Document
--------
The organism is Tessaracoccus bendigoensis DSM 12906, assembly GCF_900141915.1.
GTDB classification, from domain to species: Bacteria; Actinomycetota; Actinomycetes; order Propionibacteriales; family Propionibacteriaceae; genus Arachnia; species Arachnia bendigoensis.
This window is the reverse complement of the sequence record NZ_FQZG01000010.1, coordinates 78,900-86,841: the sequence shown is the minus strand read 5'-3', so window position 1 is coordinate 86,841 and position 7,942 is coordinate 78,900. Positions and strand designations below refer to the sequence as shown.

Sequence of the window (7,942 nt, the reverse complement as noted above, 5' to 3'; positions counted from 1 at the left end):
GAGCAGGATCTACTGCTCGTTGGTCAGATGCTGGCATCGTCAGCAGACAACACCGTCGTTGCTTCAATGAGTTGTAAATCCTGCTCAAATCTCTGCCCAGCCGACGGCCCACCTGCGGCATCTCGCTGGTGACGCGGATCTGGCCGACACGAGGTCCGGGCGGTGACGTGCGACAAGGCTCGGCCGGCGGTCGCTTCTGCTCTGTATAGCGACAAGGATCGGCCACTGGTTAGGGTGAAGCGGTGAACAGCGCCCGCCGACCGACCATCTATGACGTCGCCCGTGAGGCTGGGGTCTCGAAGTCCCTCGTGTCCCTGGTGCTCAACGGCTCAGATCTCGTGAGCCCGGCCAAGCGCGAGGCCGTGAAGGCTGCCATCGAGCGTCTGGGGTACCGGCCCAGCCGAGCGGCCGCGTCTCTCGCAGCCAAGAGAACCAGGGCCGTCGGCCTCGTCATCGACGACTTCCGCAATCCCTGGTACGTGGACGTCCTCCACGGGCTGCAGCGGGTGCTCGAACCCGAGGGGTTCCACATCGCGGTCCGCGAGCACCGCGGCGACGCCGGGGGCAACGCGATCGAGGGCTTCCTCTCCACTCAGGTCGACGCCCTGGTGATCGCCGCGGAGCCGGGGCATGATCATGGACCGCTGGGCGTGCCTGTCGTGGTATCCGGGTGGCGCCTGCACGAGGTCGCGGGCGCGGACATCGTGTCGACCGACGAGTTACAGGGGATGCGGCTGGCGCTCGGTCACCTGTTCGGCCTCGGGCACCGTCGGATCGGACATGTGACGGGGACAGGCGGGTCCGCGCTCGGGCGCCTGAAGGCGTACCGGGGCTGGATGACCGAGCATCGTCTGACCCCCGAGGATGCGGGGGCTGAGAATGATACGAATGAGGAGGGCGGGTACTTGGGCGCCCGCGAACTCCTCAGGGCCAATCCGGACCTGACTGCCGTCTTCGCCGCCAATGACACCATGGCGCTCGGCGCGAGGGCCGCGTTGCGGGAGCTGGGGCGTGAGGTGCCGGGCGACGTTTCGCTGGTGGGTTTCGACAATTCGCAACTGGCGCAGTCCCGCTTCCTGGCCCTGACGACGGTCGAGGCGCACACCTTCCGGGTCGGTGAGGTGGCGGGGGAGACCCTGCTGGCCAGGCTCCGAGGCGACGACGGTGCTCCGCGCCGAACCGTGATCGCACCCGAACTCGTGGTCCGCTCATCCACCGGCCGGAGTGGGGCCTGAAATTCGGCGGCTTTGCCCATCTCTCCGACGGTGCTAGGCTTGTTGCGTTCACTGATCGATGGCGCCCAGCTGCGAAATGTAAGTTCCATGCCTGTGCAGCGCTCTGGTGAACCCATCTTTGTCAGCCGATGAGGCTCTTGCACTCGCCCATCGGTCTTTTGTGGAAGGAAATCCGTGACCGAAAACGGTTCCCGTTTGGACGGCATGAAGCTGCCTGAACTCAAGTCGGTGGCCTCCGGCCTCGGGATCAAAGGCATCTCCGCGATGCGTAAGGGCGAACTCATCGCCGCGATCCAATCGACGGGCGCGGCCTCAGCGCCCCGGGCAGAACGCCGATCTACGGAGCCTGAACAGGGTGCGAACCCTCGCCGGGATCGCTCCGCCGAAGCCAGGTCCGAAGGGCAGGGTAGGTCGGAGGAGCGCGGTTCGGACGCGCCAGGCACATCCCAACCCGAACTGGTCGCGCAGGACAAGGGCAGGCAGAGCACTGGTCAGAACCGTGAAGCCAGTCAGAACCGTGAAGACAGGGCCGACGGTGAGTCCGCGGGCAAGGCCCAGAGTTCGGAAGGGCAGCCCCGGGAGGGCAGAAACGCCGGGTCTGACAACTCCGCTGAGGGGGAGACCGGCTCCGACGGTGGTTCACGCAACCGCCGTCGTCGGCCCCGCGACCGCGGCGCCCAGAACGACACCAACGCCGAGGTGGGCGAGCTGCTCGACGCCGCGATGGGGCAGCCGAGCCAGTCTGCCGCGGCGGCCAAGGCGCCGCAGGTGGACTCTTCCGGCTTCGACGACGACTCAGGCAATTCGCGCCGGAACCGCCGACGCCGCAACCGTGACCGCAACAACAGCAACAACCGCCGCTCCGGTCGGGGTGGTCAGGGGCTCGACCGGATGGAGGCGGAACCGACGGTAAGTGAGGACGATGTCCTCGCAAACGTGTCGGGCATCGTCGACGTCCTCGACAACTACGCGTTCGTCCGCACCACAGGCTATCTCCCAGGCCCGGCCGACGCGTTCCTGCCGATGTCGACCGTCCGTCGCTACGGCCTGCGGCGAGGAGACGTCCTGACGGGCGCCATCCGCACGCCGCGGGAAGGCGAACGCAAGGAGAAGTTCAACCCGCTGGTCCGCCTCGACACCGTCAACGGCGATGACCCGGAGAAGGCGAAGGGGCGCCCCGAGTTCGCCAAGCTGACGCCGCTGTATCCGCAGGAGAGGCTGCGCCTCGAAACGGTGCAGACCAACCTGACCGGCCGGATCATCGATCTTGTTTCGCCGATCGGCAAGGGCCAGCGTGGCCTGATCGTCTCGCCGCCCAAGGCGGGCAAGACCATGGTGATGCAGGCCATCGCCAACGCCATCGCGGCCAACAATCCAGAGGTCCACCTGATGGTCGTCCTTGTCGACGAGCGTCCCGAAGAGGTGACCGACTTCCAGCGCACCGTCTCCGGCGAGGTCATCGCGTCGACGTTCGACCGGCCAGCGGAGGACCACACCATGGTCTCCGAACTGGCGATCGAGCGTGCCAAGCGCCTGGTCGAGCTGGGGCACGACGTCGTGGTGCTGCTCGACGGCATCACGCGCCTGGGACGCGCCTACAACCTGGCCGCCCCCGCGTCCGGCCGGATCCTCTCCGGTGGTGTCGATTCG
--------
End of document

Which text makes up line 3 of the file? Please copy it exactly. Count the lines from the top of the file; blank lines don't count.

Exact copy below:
This window is the reverse complement of the sequence record NZ_FQZG01000010.1, coordinates 78,900-86,841: the sequence shown is the minus strand read 5'-3', so window position 1 is coordinate 86,841 and position 7,942 is coordinate 78,900. Positions and strand designations below refer to the sequence as shown.